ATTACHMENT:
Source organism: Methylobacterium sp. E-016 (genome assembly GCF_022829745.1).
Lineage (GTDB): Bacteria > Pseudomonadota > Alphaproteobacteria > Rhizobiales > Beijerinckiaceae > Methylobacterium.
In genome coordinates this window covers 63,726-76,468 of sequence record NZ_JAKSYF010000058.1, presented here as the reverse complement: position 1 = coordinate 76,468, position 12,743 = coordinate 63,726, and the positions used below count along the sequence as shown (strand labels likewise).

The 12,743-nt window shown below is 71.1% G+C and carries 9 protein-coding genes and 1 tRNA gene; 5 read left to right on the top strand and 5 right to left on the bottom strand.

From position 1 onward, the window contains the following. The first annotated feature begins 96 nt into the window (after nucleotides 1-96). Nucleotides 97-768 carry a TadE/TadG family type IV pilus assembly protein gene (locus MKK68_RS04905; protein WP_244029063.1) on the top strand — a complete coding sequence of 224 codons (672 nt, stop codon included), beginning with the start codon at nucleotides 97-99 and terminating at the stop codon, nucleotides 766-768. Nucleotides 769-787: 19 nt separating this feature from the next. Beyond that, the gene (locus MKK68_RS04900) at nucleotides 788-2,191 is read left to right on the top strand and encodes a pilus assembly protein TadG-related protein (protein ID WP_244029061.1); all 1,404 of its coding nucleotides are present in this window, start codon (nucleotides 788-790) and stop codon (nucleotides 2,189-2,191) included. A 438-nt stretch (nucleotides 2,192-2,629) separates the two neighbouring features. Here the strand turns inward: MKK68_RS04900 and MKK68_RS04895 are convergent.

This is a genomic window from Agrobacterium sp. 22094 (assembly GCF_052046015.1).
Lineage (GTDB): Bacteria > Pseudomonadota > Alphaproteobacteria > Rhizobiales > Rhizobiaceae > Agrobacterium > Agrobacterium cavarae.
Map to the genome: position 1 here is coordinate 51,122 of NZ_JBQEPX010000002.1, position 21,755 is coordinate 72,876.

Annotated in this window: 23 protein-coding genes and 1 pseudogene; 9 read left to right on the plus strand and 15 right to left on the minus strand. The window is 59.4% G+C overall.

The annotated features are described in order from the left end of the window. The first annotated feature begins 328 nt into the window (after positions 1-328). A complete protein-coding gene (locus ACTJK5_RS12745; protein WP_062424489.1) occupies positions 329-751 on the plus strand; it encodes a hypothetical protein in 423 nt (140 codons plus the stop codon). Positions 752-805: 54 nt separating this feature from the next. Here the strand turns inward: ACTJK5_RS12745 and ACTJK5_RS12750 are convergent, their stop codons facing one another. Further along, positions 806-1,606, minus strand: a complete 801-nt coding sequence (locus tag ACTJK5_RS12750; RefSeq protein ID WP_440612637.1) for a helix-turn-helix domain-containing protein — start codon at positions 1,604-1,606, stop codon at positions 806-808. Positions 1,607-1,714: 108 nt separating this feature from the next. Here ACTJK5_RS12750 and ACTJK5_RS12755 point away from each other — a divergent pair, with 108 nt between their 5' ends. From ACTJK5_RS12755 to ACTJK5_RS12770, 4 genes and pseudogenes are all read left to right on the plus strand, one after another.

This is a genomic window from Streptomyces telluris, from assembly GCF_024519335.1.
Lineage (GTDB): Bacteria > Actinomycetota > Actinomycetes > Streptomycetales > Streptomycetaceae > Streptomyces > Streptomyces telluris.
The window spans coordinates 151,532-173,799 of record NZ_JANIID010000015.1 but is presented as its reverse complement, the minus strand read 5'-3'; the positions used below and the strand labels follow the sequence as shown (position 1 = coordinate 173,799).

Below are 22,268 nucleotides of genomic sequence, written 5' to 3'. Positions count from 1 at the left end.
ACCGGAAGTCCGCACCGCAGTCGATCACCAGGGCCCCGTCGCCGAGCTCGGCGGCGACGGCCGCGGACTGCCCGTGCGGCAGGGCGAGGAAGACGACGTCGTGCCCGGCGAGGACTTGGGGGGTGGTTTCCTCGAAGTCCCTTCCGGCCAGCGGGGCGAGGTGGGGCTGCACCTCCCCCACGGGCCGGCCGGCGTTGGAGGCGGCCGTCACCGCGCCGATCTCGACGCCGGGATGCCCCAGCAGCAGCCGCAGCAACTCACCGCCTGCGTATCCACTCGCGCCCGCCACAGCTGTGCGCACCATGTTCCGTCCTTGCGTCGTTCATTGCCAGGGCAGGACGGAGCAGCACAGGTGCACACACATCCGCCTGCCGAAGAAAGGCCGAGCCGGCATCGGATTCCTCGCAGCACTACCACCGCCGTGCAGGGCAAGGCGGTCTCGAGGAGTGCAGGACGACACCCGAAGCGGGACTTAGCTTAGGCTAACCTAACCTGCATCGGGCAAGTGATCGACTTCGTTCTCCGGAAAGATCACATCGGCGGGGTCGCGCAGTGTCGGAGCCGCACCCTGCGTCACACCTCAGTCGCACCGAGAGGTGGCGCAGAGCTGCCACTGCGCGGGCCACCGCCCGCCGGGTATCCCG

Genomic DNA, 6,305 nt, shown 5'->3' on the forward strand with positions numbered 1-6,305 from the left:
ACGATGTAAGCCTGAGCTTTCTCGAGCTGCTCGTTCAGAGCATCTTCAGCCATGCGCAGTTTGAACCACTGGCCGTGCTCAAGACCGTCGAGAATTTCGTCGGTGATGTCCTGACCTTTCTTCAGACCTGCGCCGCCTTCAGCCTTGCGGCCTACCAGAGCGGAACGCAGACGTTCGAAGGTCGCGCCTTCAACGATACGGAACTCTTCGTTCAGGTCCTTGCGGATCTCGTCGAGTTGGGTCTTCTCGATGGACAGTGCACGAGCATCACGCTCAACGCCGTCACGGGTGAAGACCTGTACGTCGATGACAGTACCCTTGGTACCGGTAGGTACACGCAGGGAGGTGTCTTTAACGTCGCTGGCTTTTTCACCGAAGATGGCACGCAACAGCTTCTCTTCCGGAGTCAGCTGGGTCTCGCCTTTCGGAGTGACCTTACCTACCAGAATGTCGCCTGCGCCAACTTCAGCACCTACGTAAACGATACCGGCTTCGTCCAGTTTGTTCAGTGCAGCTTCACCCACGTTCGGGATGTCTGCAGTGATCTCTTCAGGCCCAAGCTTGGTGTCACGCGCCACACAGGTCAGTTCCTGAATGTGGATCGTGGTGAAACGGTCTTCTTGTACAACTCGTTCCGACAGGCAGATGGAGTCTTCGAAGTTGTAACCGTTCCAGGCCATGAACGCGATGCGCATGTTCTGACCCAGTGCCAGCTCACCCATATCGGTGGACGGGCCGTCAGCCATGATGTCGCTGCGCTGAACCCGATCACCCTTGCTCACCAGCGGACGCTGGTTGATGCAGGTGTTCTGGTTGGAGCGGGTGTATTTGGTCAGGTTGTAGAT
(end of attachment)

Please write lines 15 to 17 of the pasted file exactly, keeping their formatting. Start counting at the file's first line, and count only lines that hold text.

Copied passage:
ACCGGAAGTCCGCACCGCAGTCGATCACCAGGGCCCCGTCGCCGAGCTCGGCGGCGACGGCCGCGGACTGCCCGTGCGGCAGGGCGAGGAAGACGACGTCGTGCCCGGCGAGGACTTGGGGGGTGGTTTCCTCGAAGTCCCTTCCGGCCAGCGGGGCGAGGTGGGGCTGCACCTCCCCCACGGGCCGGCCGGCGTTGGAGGCGGCCGTCACCGCGCCGATCTCGACGCCGGGATGCCCCAGCAGCAGCCGCAGCAACTCACCGCCTGCGTATCCACTCGCGCCCGCCACAGCTGTGCGCACCATGTTCCGTCCTTGCGTCGTTCATTGCCAGGGCAGGACGGAGCAGCACAGGTGCACACACATCCGCCTGCCGAAGAAAGGCCGAGCCGGCATCGGATTCCTCGCAGCACTACCACCGCCGTGCAGGGCAAGGCGGTCTCGAGGAGTGCAGGACGACACCCGAAGCGGGACTTAGCTTAGGCTAACCTAACCTGCATCGGGCAAGTGATCGACTTCGTTCTCCGGAAAGATCACATCGGCGGGGTCGCGCAGTGTCGGAGCCGCACCCTGCGTCACACCTCAGTCGCACCGAGAGGTGGCGCAGAGCTGCCACTGCGCGGGCCACCGCCCGCCGGGTATCCCG

Genomic DNA, 6,305 nt, shown 5'->3' on the forward strand with positions numbered 1-6,305 from the left:
ACGATGTAAGCCTGAGCTTTCTCGAGCTGCTCGTTCAGAGCATCTTCAGCCATGCGCAGTTTGAACCACTGGCCGTGCTCAAGACCGTCGAGAATTTCGTCGGTGATGTCCTGACCTTTCTTCAGACCTGCGCCGCCTTCAGCCTTGCGGCCTACCAGAGCGGAACGCAGACGTTCGAAGGTCGCGCCTTCAACGATACGGAACTCTTCGTTCAGGTCCTTGCGGATCTCGTCGAGTTGGGTCTTCTCGATGGACAGTGCACGAGCATCACGCTCAACGCCGTCACGGGTGAAGACCTGTACGTCGATGACAGTACCCTTGGTACCGGTAGGTACACGCAGGGAGGTGTCTTTAACGTCGCTGGCTTTTTCACCGAAGATGGCACGCAACAGCTTCTCTTCCGGAGTCAGCTGGGTCTCGCCTTTCGGAGTGACCTTACCTACCAGAATGTCGCCTGCGCCAACTTCAGCACCTACGTAAACGATACCGGCTTCGTCCAGTTTGTTCAGTGCAGCTTCACCCACGTTCGGGATGTCTGCAGTGATCTCTTCAGGCCCAAGCTTGGTGTCACGCGCCACACAGGTCAGTTCCTGAATGTGGATCGTGGTGAAACGGTCTTCTTGTACAACTCGTTCCGACAGGCAGATGGAGTCTTCGAAGTTGTAACCGTTCCAGGCCATGAACGCGATGCGCATGTTCTGACCCAGTGCCAGCTCACCCATATCGGTGGACGGGCCGTCAGCCATGATGTCGCTGCGCTGAACCCGATCACCCTTGCTCACCAGCGGACGCTGGTTGATGCAGGTGTTCTGGTTGGAGCGGGTGTATTTGGTCAGGTTGTAGAT